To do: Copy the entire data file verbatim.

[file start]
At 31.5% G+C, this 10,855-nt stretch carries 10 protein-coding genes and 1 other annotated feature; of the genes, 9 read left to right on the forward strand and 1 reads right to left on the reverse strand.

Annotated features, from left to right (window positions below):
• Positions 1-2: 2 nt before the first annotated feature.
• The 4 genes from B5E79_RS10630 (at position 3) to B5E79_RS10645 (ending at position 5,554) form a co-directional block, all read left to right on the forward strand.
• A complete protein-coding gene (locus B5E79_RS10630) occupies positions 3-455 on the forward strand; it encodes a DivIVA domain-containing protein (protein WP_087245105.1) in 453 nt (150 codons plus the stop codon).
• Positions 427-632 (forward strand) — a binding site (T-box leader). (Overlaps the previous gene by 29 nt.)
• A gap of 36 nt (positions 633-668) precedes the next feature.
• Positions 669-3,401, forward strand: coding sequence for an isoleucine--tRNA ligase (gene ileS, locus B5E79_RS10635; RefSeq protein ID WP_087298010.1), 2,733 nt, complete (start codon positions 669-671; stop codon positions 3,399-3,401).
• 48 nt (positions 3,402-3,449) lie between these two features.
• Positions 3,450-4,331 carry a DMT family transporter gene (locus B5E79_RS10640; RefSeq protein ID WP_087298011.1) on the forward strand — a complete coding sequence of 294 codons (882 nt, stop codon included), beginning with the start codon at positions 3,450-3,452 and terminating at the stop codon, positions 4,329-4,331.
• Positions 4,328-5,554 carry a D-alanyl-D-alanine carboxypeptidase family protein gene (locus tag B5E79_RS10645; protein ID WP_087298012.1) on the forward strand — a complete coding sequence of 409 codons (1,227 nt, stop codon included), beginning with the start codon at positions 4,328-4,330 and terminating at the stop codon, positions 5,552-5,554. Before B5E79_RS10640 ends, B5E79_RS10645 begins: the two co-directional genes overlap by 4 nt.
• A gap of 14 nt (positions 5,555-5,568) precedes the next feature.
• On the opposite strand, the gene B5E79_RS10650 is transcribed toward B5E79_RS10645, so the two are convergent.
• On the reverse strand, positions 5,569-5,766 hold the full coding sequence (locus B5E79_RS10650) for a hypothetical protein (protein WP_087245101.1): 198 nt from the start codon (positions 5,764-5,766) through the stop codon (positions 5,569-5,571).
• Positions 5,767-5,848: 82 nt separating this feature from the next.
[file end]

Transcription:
At 31.5% G+C, this 10,855-nt stretch carries 10 protein-coding genes and 1 other annotated feature; of the genes, 9 read left to right on the forward strand and 1 reads right to left on the reverse strand.

Annotated features, from left to right (window positions below):
• Positions 1-2: 2 nt before the first annotated feature.
• The 4 genes from B5E79_RS10630 (at position 3) to B5E79_RS10645 (ending at position 5,554) form a co-directional block, all read left to right on the forward strand.
• A complete protein-coding gene (locus B5E79_RS10630) occupies positions 3-455 on the forward strand; it encodes a DivIVA domain-containing protein (protein WP_087245105.1) in 453 nt (150 codons plus the stop codon).
• Positions 427-632 (forward strand) — a binding site (T-box leader). (Overlaps the previous gene by 29 nt.)
• A gap of 36 nt (positions 633-668) precedes the next feature.
• Positions 669-3,401, forward strand: coding sequence for an isoleucine--tRNA ligase (gene ileS, locus B5E79_RS10635; RefSeq protein ID WP_087298010.1), 2,733 nt, complete (start codon positions 669-671; stop codon positions 3,399-3,401).
• 48 nt (positions 3,402-3,449) lie between these two features.
• Positions 3,450-4,331 carry a DMT family transporter gene (locus B5E79_RS10640; RefSeq protein ID WP_087298011.1) on the forward strand — a complete coding sequence of 294 codons (882 nt, stop codon included), beginning with the start codon at positions 3,450-3,452 and terminating at the stop codon, positions 4,329-4,331.
• Positions 4,328-5,554 carry a D-alanyl-D-alanine carboxypeptidase family protein gene (locus tag B5E79_RS10645; protein ID WP_087298012.1) on the forward strand — a complete coding sequence of 409 codons (1,227 nt, stop codon included), beginning with the start codon at positions 4,328-4,330 and terminating at the stop codon, positions 5,552-5,554. Before B5E79_RS10640 ends, B5E79_RS10645 begins: the two co-directional genes overlap by 4 nt.
• A gap of 14 nt (positions 5,555-5,568) precedes the next feature.
• On the opposite strand, the gene B5E79_RS10650 is transcribed toward B5E79_RS10645, so the two are convergent.
• On the reverse strand, positions 5,569-5,766 hold the full coding sequence (locus B5E79_RS10650) for a hypothetical protein (protein WP_087245101.1): 198 nt from the start codon (positions 5,764-5,766) through the stop codon (positions 5,569-5,571).
• Positions 5,767-5,848: 82 nt separating this feature from the next.